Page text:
Background Graphene holds great promise for potential use in next-generation electronic and photonic devices due to its unique high carrier mobility, good optical transparency, large surface area, and biocompatibility. The aim of this study was to investigate the antibacterial effects of graphene oxide (GO) and reduced graphene oxide (rGO) in Pseudomonas aeruginosa. In this work, we used a novel reducing agent, betamercaptoethanol (BME), for synthesis of graphene to avoid the use of toxic materials. To uncover the impacts of GO and rGO on human health, the antibacterial activity of two types of graphene-based material toward a bacterial model P. aeruginosa was studied and compared. Methods The synthesized GO and rGO was characterized by ultraviolet-visible absorption spectroscopy, particle-size analyzer, X-ray diffraction, scanning electron microscopy and Raman spectroscopy. Further, to explain the antimicrobial activity of graphene oxide and reduced graphene oxide, we employed various assays, such as cell growth, cell viability, reactive oxygen species generation, and DNA fragmentation. Results Ultraviolet-visible spectra of the samples confirmed the transition of GO into graphene. Dynamic light-scattering analyses showed the average size among the two types of graphene materials. X-ray diffraction data validated the structure of graphene sheets, and high-resolution scanning electron microscopy was employed to investigate the morphologies of prepared graphene. Raman spectroscopy data indicated the removal of oxygen-containing functional groups from the surface of GO and the formation of graphene. The exposure of cells to GO and rGO induced the production of superoxide radical anion and loss of cell viability. Results suggest that the antibacterial activities are contributed to by loss of cell viability, induced oxidative stress, and DNA fragmentation. Conclusion The antibacterial activities of GO and rGO against P. aeruginosa were compared. The loss of P. aeruginosa viability increased in a dose- and time-dependent manner. Exposure to GO and rGO induced significant production of superoxide radical anion compared to control. GO and rGO showed dose-dependent antibacterial activity against P. aeruginosa cells through the generation of reactive oxygen species, leading to cell death, which was further confirmed through resulting nuclear fragmentation. The data presented here are novel in that they prove that GO and rGO are effective bactericidal agents against P. aeruginosa, which would be used as a future antibacterial agent.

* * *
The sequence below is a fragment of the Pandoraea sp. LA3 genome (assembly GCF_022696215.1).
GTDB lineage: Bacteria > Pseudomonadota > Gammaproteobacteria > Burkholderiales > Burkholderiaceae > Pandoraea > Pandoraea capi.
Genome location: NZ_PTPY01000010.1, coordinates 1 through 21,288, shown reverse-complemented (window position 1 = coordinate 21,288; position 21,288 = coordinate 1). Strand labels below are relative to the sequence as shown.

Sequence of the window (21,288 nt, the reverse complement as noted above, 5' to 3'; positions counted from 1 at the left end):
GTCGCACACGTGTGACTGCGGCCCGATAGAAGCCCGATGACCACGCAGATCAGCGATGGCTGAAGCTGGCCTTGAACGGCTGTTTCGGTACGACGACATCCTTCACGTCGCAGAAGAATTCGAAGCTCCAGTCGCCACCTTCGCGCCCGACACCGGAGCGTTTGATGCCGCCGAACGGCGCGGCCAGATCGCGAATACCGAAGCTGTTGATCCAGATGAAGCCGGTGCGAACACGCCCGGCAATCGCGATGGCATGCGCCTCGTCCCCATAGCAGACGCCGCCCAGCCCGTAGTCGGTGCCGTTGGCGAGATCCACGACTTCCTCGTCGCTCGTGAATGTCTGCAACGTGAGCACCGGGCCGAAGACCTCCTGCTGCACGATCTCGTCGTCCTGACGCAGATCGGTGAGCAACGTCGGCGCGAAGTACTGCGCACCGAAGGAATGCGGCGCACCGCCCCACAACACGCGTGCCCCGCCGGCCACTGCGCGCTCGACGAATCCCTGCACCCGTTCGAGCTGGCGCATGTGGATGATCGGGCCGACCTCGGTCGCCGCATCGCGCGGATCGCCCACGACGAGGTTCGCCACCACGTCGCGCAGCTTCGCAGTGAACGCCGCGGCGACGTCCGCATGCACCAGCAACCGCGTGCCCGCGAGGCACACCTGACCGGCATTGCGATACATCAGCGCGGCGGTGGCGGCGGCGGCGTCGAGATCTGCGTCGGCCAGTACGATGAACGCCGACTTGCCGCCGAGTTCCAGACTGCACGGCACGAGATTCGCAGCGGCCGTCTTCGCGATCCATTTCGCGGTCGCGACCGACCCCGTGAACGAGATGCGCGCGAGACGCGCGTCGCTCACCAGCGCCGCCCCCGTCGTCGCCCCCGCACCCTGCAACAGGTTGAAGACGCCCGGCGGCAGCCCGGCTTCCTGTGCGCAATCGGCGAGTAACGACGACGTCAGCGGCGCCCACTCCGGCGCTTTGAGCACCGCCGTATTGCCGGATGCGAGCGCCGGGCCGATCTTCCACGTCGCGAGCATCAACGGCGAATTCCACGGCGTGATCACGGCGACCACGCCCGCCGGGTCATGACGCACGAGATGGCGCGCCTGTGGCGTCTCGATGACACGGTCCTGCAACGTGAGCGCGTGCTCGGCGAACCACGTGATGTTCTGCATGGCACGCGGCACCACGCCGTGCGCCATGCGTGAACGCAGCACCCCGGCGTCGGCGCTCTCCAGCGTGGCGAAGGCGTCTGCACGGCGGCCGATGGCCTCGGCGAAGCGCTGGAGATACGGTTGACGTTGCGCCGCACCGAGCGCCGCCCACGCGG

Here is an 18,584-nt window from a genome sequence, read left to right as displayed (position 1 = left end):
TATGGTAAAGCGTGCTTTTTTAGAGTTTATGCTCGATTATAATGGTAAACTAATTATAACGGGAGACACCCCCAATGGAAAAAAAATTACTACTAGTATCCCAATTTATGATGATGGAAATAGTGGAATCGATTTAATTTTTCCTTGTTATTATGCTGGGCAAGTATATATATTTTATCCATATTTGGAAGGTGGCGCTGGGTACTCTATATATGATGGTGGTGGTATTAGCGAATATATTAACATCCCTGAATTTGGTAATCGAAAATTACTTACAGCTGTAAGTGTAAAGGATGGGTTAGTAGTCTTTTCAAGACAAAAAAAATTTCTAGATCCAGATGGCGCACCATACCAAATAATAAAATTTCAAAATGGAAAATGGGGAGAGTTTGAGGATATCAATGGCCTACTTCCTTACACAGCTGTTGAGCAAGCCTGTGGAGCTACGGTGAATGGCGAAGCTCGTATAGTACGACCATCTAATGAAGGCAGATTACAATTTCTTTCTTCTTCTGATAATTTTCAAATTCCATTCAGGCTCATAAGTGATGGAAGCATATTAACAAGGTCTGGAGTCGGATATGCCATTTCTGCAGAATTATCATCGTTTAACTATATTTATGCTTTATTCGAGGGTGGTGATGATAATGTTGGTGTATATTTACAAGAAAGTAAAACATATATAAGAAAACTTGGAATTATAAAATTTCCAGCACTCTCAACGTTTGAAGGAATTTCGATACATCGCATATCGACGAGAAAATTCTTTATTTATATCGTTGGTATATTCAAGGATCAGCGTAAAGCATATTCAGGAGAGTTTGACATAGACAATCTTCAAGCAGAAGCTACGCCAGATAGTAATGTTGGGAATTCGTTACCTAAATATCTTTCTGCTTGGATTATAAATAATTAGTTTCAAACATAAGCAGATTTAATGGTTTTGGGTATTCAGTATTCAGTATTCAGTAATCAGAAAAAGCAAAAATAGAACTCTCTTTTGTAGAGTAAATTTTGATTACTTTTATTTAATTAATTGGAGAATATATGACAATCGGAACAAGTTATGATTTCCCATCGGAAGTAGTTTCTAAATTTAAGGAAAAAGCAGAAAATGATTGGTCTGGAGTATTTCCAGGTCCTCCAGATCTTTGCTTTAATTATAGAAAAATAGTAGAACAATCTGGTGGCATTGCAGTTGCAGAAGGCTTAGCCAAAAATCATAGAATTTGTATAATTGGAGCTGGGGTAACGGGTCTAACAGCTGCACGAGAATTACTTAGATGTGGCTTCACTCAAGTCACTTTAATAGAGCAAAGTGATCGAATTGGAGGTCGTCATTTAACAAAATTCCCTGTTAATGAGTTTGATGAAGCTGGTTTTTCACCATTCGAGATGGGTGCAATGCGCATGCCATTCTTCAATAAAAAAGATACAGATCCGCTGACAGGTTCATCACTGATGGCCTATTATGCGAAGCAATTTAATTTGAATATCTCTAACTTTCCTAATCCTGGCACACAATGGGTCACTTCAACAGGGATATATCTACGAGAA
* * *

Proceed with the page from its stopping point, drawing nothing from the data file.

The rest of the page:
Author and article information

                Front Microbiol
                Front Microbiol
                Front. Microbiol.
                Frontiers in Microbiology
                Frontiers Media S.A.
                24 July 2019
                : 10
                : 1660
                [1] 1Key Laboratory of Plant Nutrition and Agri-environment in Northwest China, Ministry of Agriculture, College of Natural Resources and Environment, Northwest A&F University , Yangling, China
                [2] 2School of Environment, The University of Auckland , Auckland, New Zealand
                [3] 3School of Agriculture and Environment, The University of Western Australia , Crawley, WA, Australia
                Author notes

                Edited by: Saskia Bindschedler, Université de Neuchâtel, Switzerland

                Reviewed by: Alison Bennett, The Ohio State University, United States; Muhammad Saleem, Alabama State University, United States

                *Correspondence: Hui Tian, tianh@ 123456nwsuaf.edu.cn

                This article was submitted to Terrestrial Microbiology, a section of the journal Frontiers in Microbiology

                Copyright © 2019 Tian, Kah and Kariman.

                This is an open-access article distributed under the terms of the Creative Commons Attribution License (CC BY). The use, distribution or reproduction in other forums is permitted, provided the original author(s) and the copyright owner(s) are credited and that the original publication in this journal is cited, in accordance with accepted academic practice. No use, distribution or reproduction is permitted which does not comply with these terms.

                : 27 February 2019
                : 04 July 2019
                Page count
                Figures: 3, Tables: 3, Equations: 0, References: 122, Pages: 15, Words: 0

                Microbiology & Virology
                Microbiology & Virology
                nanoparticles, soil, mycorrhiza, rhizobia, colonization, nodule, toxicity